Behold the pics I managed to take before my body decided to hibernate:

 

Today I had fever, chills, a brain that was 100% wool and 0% grey matter, weird pasty tongue and dry mouth, and my kidneys hurt. I also lost my appetite. Do you know what sucks more than just losing your appetite? Losing your appetite in Paris. I see all those macarons, baguette, profiteroles, I am aware that my time here is limited and that I cannot find the equivalent in Montreal so I should eat up… and I just can’t do it.

The universe has a petty sense of humor. Hmph.

Zut alors.

Finding joy one croissant and conversation at a time

I was talking to an acquaintance (that same professional acquaintance that reads my blog and deems I am cerebral) about work. His is a thrilling chaotic philanthropic crusade, constantly networking, organizing BIG fundraisers, and making a tangible monetary difference in the lives of many sick children and adults. He never stops. His stories trigger so many feels: the real kind, sweet and sorrowful that squeeze your heart so that you can’t take a deep breath. My stories are about… accounting. Big projects that at the end of the day… nobody gives a shit about because accounting doesn’t generate cash, ops does (nobody gives a shit about accounting until cash is involved – the need for financing, applying for a refunding tax credit for R&D, fraud… then suddenly accounting becomes a hot topic). I pour myself into my work, waging mental sparring wars with people that outrank me, pushing/prodding/pleading coworkers across the organization to work together cross-functionally to improve efficiency and processes.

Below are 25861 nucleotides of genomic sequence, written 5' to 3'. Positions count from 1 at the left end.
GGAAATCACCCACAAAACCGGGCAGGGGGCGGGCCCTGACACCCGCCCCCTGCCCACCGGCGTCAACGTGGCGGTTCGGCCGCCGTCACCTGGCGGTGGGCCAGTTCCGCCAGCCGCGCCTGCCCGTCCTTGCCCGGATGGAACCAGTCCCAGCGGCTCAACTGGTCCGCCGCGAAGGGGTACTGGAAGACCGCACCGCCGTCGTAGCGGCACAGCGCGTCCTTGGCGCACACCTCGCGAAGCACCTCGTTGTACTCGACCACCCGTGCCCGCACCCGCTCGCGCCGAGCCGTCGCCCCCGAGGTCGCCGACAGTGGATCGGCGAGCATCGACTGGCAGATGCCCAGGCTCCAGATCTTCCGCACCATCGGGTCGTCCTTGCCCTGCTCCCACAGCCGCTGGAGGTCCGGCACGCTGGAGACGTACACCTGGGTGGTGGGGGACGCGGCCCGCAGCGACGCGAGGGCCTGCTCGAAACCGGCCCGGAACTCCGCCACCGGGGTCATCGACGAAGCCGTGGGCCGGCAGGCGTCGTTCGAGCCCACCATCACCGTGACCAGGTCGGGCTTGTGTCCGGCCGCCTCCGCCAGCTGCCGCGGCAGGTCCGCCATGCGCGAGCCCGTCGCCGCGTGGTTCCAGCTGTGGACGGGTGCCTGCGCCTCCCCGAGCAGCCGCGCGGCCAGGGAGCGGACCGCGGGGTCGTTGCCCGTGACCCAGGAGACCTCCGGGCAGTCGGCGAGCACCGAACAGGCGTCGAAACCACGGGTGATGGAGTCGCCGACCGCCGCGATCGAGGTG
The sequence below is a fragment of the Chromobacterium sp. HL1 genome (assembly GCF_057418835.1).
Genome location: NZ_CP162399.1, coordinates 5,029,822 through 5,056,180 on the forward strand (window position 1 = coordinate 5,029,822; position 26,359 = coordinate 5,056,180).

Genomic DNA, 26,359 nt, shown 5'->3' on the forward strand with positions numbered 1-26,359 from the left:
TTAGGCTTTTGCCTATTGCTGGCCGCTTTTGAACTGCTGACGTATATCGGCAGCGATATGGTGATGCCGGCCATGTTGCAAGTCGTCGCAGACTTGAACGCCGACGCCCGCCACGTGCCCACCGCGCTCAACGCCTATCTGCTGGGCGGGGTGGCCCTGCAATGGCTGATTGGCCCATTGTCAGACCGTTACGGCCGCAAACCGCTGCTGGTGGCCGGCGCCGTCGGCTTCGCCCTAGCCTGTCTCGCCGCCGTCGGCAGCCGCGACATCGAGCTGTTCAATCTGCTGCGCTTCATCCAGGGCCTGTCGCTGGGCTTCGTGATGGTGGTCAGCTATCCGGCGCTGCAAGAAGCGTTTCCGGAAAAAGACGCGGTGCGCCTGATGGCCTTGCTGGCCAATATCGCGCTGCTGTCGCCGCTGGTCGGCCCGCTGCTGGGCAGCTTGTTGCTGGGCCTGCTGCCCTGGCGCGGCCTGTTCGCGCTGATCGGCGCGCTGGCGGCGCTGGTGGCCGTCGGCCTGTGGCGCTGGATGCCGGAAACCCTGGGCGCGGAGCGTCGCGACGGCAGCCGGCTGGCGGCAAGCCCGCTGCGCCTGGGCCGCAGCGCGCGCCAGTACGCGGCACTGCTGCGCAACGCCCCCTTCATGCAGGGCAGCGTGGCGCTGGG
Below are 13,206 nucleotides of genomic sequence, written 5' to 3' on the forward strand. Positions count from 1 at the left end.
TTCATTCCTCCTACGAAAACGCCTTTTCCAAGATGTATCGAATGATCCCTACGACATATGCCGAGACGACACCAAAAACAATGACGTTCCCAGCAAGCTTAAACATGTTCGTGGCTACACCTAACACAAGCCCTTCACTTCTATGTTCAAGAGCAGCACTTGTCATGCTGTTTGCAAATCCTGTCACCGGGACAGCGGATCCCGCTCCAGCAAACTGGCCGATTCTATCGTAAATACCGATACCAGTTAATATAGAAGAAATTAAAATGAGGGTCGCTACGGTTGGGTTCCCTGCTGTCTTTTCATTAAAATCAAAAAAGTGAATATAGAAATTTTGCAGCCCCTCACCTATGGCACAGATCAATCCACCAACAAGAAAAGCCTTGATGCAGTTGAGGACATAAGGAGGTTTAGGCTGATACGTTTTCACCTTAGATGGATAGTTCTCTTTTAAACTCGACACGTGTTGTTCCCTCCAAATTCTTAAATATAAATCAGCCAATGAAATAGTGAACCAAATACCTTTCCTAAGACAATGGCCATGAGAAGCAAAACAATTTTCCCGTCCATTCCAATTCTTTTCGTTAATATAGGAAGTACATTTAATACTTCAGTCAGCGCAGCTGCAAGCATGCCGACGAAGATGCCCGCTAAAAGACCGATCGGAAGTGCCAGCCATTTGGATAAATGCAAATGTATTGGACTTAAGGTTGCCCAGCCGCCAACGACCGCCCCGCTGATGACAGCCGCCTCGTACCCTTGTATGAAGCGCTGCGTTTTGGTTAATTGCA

“Is it worth dying for” my acquaintance asked me the day before I got on the plane to go to Paris. Oye. Nope. He clearly feels his work is worth dying for, which is why he is able to devote time, effort and seemingly endless energy to push through road blocks and make change. “So why are you doing it?” Million dollar question. That question was never far from my mind as I spent these last 10 days working my ass off, getting into many arguments with my French coworkers, frequently enraged and frustrated, with an unmanageable to-do list.

Why, tho?

Part of it is the thrill of tight (impossible?) deadlines on projects that allow me to showcase my intelligence (#modest). Tell me I have to prove something, and you don’t think it can be done? Ha! Imma show you – and the “you” can be anyone from a junior accountant to the CFO of the company, doesn’t matter, I will prove them wrong. I love being thrown at a scenario where I know little, yet am required to make an educated decision that I must defend – a game of logic, probabilities and information processing. Professional judgment – my two favorite words.